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1.0 out of 5 starsIf you want to hate history, buy this book
Reviewed in the United States on January 28, 2021
I don’t usually bother to write reviews, but this book is so poorly researched and written that other would-be buyers deserve to be warned. It’s not surprising that the book has no named author; reading the book you get the strong impression that it was written by a committee of a dozen high school students who were constantly distracted by their IPhones and social media priorities. The writing is so clumsy and unclear that even as high schoolers they only deserve a C-. Here is just one shocking example of how poorly this book was written and proofread: “There was a rising call for social reforms among individuals who enjoyed orgies, brothels, and private parties of the aristocracy.” Wtf?! Really? The ones who were enjoying these things were calling for social reforms? Hilarious.
5.0 out of 5 starsA brief, yet informative and entertaining, look at the history of the Roman Empire
Reviewed in the United States on October 21, 2020
As a former Latin teacher addicted to the history of ancient Rome, I was fascinated -- and thrilled-- by the author's ability to cover so many topics of interest to me: Romulus and Remus, Aeneas, the Sabines, Latium, the establishment of the Senate, the war with Carthage, the First Triumvirate, Caesar (of course), the Pax Romana, etc. When you finish the pages devoted to the Pax Romana and Emperor Augustus, you have only scratched the surface of the rich history that awaits you. Have some index cards handy, take notes, and enjoy the parade of emperors -- they are never dull. There is an incredible amount of history to digest. I believe this little book (about 200 pages) will be a launching pad for you to learn more about ancient Rome should you be so interested. For example, I am thinking of reading more about the twelve Caesars.
5.0 out of 5 starsSuccinct History; Wonderfully Told
Reviewed in the United States on October 22, 2020
Captivating History starts the story of Rome with the mythological story (and variations) of the tale of Romulus and Remus. Then the author explains a different myth according to the famous Roman Virgil. Looking for archaeological evidence, they found a pastoral settlement as early as the 14th century BCE.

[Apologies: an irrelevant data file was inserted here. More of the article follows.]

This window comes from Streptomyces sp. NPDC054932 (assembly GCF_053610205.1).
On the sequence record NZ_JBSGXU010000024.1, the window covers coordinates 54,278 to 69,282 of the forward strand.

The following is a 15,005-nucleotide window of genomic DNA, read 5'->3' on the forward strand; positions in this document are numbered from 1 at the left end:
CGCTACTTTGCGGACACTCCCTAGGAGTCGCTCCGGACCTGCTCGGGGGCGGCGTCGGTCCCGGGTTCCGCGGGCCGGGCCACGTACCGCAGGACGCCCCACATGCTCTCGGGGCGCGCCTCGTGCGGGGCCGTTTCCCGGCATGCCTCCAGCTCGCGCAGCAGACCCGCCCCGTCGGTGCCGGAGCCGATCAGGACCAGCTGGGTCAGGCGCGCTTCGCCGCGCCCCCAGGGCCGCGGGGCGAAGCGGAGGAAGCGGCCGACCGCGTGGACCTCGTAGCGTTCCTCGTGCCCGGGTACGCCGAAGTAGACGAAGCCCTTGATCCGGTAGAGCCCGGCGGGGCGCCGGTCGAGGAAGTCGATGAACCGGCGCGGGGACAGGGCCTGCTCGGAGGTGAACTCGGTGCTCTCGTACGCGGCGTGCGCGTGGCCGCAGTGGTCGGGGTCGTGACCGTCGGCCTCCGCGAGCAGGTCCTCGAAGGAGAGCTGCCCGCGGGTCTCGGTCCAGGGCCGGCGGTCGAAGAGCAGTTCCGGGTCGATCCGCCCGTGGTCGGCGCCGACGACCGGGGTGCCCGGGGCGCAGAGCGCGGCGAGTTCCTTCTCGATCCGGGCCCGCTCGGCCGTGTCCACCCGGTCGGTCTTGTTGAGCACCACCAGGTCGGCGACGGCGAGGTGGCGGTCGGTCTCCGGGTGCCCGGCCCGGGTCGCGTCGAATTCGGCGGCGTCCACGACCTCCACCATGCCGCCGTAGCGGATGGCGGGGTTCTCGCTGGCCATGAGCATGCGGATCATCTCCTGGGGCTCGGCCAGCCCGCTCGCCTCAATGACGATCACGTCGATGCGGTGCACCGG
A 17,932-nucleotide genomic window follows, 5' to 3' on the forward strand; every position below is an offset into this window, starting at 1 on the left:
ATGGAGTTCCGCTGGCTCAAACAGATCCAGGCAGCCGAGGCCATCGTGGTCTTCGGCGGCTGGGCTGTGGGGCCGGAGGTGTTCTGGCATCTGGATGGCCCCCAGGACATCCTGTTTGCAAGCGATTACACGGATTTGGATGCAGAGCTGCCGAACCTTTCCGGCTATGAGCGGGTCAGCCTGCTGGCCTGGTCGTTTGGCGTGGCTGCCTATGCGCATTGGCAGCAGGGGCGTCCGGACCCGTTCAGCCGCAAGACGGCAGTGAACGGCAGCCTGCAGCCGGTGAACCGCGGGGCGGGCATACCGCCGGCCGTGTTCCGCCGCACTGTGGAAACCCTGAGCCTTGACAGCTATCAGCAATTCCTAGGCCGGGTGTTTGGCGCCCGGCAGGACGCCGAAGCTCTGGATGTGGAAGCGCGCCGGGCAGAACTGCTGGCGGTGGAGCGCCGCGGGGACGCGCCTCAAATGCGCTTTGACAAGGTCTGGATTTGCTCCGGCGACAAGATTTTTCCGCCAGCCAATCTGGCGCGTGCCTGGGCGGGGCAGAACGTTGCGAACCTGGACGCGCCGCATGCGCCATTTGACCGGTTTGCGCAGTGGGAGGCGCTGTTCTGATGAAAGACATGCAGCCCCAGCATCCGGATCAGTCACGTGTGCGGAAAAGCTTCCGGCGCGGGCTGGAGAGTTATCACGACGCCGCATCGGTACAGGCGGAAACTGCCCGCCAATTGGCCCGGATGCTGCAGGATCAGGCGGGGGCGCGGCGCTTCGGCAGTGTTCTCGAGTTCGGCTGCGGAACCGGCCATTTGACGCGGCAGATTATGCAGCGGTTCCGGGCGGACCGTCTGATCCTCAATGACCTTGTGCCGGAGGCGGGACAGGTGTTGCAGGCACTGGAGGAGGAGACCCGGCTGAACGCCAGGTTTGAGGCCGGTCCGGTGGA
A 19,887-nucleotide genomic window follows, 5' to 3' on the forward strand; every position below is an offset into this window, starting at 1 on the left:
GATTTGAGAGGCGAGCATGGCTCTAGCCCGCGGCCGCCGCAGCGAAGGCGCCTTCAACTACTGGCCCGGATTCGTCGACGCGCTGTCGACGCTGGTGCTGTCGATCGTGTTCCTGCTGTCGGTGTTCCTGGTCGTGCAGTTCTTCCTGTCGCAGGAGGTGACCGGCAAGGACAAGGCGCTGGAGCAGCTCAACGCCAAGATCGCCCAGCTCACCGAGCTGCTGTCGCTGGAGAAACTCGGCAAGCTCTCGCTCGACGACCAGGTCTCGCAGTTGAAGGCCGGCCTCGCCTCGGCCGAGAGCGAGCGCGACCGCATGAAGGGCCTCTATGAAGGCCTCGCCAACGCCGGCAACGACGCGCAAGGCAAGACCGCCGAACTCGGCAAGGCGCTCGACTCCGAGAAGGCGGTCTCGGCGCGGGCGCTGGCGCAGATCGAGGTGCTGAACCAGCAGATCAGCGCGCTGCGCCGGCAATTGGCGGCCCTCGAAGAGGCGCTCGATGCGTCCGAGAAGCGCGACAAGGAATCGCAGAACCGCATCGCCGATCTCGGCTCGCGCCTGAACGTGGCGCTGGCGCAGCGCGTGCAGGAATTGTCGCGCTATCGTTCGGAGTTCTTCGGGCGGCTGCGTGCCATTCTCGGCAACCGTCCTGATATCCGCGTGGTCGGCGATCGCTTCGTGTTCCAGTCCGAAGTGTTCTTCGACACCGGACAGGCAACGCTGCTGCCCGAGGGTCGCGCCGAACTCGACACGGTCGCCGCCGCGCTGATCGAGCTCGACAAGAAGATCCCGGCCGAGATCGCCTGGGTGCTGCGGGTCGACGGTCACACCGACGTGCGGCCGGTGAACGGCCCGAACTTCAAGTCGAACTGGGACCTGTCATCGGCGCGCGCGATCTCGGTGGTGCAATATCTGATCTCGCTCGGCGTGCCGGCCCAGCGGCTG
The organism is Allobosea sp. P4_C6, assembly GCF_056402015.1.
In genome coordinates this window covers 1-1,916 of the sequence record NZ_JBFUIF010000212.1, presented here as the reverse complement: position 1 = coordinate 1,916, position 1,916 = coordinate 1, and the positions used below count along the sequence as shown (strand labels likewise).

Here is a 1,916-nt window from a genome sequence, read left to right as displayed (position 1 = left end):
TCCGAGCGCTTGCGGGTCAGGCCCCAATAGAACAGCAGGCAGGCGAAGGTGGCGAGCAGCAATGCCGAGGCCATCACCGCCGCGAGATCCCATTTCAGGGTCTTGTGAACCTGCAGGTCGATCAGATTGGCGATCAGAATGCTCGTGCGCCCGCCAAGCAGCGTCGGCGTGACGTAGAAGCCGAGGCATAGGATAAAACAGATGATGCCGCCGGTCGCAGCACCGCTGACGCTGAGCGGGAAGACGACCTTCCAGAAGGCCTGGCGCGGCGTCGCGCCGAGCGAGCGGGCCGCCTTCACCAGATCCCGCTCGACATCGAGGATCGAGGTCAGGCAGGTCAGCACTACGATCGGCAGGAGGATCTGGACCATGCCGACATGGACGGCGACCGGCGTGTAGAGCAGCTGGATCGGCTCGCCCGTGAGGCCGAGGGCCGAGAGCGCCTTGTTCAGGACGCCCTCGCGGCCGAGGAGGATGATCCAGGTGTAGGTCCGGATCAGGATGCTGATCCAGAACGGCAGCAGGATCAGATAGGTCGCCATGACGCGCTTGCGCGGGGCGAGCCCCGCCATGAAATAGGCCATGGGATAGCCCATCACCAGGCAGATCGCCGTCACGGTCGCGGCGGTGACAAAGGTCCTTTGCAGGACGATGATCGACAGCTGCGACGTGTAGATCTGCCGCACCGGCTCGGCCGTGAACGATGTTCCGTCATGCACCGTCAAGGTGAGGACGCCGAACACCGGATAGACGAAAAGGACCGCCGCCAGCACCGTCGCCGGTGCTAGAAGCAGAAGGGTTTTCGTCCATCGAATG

Small villages merged into city-states and an elite class emerged in the 7th century BCE. At this point, Rome was a monarchy with a king and was ruled by them for the first two-and-a-half-centuries. One fascinating fact is that early religion wasn't related to morality but to having a good relationship with gods and the city-state. Rituals and animal sacrifices were important.
The Roman monarchy fell about 509 BCE and was replaced with a republic. With this change, the city was the property of all its people, not just the king. In fact, anything having to do with 'kingship' was hated and scorned by the people of Rome. Consuls replaced the king; there were two and they could veto each other. They also kept each other in check and only led for a year.
Today's civil law of the Western world is based on Roman's Twelve Tables Laws and the improvements they added over the centuries. They introduced, equality, justice, and punishment for all citizens. After the Punic Wars, Rome was opened to Greek influence. The Roman aristocracy enjoyed the softness and leisure that the Greeks introduced.